Condition monitoring on the go

Sheila Kennedy says new portable solutions let you monitor machines from anywhere – even your couch.

By Sheila Kennedy

Portable tools for condition data collection and monitoring provide an efficient and economical alternative to earlier approaches. Portability gives equipment-facing personnel in operations and maintenance an opportunity to capture and act on changing conditions as needed – at any time, from anywhere.

On-site condition reporting

Portability is ideal for tackling unexpected or intermittent conditions as well as routine concerns on the plant floor. The FactoryTalk TeamONE smartphone app from Rockwell Automation focuses on increasing worker productivity by providing near-instantaneous incident and device data and allowing for collaboration among plant-floor, engineering and IT workers. Incidents are posted in the iOS or Android app and shared with others for analysis, and the identified solution is posted for execution.

“We are able to drive a reduction in mean time to repair through team collaboration, live device diagnostics, and interactive machine alarms,” says Kyle Reissner, mobility platform leader at Rockwell Automation.

Walk-around condition monitoring

Solutions designed for walk-around condition monitoring let analysts spend less time collecting data and more time analyzing it. GE’s Bently Nevada SCOUT200 Series is a rugged system that features a lightweight hip-mounted wireless vibration data collector (the intrinsically safe SCOUT220-IS model or COMMTEST220 non-IS-rated model) that streams data via Bluetooth to a durable Android smartphone. The system has full connectivity with GE’s System 1 software for diagnostics.

“Portables provide a solid foundation and are a valuable component in any condition monitoring program,” says Chris McMillen, distributed hardware product manager at GE.

The small, military-grade, IP67-rated Auguscope from Augury records vibration and ultrasonic sensor data for mechanical diagnostics, leak detection, pump cavitation, and steam-trap issues. The technician attaches a magnetic sensor to the machine's body and initiates recording from his or her smartphone. That data is sent to Augury’s servers for analysis.

If you can use Facebook or Twitter, then you can use the Auguscope, suggests Saar Yoskovitz, CEO and co-founder of Augury. “The Auguscope app combines an extremely intuitive user interface with cloud-based algorithms to deliver real-time machine diagnostics and treatment recommendations to users' smartphones,” he says.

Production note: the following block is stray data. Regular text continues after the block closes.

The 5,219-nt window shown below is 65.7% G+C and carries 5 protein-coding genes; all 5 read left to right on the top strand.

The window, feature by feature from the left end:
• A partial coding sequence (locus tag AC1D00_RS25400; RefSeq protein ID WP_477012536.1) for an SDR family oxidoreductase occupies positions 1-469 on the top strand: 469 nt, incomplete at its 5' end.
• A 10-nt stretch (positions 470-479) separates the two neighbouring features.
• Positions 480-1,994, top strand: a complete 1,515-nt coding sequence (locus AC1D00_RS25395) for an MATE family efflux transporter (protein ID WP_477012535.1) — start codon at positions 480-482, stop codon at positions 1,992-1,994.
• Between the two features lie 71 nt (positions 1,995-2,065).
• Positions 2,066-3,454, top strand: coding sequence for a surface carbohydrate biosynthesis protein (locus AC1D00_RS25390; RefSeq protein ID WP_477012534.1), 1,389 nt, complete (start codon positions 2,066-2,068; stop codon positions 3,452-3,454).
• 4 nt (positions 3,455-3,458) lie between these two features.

The TRIO line of vibration data collectors and analyzers from Azima DLI can be worn on a belt, carried, or slung over the shoulder by technicians or operators. TRIO features four simultaneous channels of vibration data and a dedicated tachometer, plus wireless Bluetooth acquisition and voice recognition technology that allows routine or complex troubleshooting data to be collected from a safe distance.

Putting the data in the cloud gets more people involved in diagnosis and repair decisions. “Data is data; it is what you do with it that really matters,” explains Michael DeMaria, director of product management and training at Azima DLI.

IMI Sensors manufactures a suite of accelerometers to optimize walk-around vibration monitoring routes. The sensors include 5000g+ shock protection to guard against damage from accidental overloads during sensor mounting and removal. Integral magnetic bases and/or cables minimize sensor installation time at each individual route stop. Coiled cables and breakaway connectors enhance convenience and safety for the technician.

“IMI Sensors provides tools that facilitate expeditious measurements while ensuring the safety of the technician,” says Meredith Christman, product manager at IMI Sensors.

The OM-DAQXL Series data logger from Omega Engineering is a handheld multichannel touchscreen data logger available with eight or 16 universal inputs. It is suited for automation environments in which high-speed measurements are needed – for example, in chemical, water treatment, or HVAC process monitoring facilities.

In the plastics industry, for example, the OM-DAQXL can be used to measure temperature sensors (thermocouples or RTDs) and pressure transducers used in various types of plastics processing machinery, including injection-molding machines and extruders, says Anthony Corvini, DAS and automation product manager at Omega Engineering.

Movable condition sensors

With Fluke Condition Monitoring, rugged wireless sensors for voltage, current, temperature, and power can be easily connected and left in place or disconnected and moved where needed. A gateway receives the sensor signals from up to 30 feet away and sends the measurements and alarms to cloud-based software that is viewable from a computer or mobile device.

“The Fluke Condition Monitoring system allows maintenance managers to see more of what is going on in their plant without needing more people. They can monitor from their office. They can monitor from the plant floor. They can even monitor from their couch,” says Weishung Liu, product planner at Fluke.

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